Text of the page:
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Colloidal Microcrystalline Cellulose: A Unique Suspending Agent and Stabilizer for Waterborne Coatings

SpecialChem / PCI Magazine – Feb 20, 2008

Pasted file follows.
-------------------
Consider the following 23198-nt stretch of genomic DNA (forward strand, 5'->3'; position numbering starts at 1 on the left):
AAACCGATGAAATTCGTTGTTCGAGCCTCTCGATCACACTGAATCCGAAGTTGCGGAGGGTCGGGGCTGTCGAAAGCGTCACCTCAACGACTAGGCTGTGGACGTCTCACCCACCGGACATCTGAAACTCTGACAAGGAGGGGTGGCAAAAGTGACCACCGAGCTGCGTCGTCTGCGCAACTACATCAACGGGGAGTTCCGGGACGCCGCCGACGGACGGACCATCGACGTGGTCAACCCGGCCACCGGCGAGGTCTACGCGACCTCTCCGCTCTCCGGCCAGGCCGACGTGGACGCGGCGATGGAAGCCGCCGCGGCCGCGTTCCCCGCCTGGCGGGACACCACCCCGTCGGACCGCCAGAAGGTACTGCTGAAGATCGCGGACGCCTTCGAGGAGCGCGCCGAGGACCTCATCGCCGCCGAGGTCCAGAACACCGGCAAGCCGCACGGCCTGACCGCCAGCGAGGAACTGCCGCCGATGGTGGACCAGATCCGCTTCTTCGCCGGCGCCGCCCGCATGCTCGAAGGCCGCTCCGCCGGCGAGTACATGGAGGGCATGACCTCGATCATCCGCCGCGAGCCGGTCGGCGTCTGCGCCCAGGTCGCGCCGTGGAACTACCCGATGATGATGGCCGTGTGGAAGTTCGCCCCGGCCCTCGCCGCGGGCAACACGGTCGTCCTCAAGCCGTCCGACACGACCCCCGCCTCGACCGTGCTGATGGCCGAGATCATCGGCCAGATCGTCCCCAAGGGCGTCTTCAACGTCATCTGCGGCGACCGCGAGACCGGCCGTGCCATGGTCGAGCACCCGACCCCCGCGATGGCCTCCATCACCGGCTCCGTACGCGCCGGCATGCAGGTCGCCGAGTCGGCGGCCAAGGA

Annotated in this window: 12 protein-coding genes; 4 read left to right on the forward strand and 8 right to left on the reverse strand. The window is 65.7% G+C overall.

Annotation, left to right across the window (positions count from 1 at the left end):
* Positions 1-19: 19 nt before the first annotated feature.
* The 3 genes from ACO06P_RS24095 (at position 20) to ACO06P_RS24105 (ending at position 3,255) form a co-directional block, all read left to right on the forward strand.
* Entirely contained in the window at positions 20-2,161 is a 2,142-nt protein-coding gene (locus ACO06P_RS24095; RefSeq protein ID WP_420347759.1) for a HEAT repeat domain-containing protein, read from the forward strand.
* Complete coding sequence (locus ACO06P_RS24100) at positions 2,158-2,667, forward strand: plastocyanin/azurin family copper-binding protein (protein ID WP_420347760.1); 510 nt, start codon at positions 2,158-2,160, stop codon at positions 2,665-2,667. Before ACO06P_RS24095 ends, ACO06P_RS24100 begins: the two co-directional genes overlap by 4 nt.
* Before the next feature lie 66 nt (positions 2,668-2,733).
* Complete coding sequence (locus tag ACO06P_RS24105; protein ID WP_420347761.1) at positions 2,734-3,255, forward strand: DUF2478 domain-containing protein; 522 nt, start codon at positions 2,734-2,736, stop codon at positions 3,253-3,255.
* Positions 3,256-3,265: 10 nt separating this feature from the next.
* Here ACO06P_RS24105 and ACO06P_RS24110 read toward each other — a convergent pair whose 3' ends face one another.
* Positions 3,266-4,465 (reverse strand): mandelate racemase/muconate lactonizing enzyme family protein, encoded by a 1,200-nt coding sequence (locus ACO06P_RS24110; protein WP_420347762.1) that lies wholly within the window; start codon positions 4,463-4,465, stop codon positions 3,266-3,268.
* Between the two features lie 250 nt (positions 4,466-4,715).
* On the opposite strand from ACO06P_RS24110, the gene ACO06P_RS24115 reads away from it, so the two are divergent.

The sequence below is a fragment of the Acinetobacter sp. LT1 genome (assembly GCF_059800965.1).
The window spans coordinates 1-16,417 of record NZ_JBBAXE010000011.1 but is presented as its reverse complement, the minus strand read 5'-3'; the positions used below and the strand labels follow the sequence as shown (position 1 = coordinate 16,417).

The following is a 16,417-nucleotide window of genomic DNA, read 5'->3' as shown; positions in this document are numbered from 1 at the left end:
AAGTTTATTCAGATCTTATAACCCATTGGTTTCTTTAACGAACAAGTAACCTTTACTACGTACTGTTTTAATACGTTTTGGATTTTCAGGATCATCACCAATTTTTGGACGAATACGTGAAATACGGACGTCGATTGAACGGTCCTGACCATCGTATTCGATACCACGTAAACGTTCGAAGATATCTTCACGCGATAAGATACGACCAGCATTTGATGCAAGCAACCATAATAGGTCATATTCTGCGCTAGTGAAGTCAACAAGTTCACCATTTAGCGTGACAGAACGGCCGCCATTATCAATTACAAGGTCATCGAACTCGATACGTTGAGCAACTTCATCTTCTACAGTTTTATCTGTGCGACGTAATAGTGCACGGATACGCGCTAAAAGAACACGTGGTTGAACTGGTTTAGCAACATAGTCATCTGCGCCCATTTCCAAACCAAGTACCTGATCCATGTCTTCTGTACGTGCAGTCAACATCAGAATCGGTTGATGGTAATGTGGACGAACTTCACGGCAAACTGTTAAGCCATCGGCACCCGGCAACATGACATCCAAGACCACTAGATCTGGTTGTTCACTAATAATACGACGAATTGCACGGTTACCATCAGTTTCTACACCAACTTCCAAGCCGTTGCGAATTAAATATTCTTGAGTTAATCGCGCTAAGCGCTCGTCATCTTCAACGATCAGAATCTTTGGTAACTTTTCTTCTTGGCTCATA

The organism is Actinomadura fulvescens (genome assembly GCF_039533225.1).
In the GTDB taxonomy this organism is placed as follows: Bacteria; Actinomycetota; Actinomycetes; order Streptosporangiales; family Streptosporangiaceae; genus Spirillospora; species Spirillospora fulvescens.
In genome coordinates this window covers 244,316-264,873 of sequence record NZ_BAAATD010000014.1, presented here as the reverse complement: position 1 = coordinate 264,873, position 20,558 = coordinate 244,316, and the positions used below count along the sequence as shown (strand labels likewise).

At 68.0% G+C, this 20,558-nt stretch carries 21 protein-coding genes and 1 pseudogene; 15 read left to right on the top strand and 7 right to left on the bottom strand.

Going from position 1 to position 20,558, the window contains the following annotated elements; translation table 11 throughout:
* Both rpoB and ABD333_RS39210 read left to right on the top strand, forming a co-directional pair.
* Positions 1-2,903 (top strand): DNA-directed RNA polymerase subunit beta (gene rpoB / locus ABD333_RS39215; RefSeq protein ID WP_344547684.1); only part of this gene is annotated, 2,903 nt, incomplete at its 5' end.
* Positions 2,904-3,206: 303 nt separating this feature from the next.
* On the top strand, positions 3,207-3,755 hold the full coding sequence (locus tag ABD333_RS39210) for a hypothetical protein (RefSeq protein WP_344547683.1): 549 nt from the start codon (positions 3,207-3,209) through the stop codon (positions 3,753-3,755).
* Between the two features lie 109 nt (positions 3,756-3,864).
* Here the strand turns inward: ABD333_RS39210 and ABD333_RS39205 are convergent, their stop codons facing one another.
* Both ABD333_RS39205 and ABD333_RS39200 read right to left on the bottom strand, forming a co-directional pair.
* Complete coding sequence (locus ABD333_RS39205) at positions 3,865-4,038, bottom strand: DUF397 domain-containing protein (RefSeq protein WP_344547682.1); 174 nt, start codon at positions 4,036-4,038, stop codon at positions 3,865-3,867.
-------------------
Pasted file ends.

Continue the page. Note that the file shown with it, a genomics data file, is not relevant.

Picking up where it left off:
Colloidal microcrystalline cellulose (MCC) has been used widely in the food and pharmaceutical industries to suspend dense particles, prevent phase separation and stabilize emulsions. This study demonstrates that colloidal MCC has the same functionalities in waterborne coatings. It significantly improves the in-can shelf stability of waterborne coatings without negatively impacting application properties. Waterborne coating systems are complicated. There are three basic ingredients found in typical coatings: pigments, polymers (also known as binders or resins) and solvents. Each ingredient plays an important role in forming a durable and protective film when the coating is dried. Pigment dispersion controls hiding, chalking, tint retention, color and sheen uniformity, flexibility, gloss, scrub resistance, color development, corrosion resistance, blistering, touch up and leveling of the coatings. Additives such as dispersants and rheology modifiers are added into the formulation to help disperse the pigments and stabilize the system through thickening and suspending.

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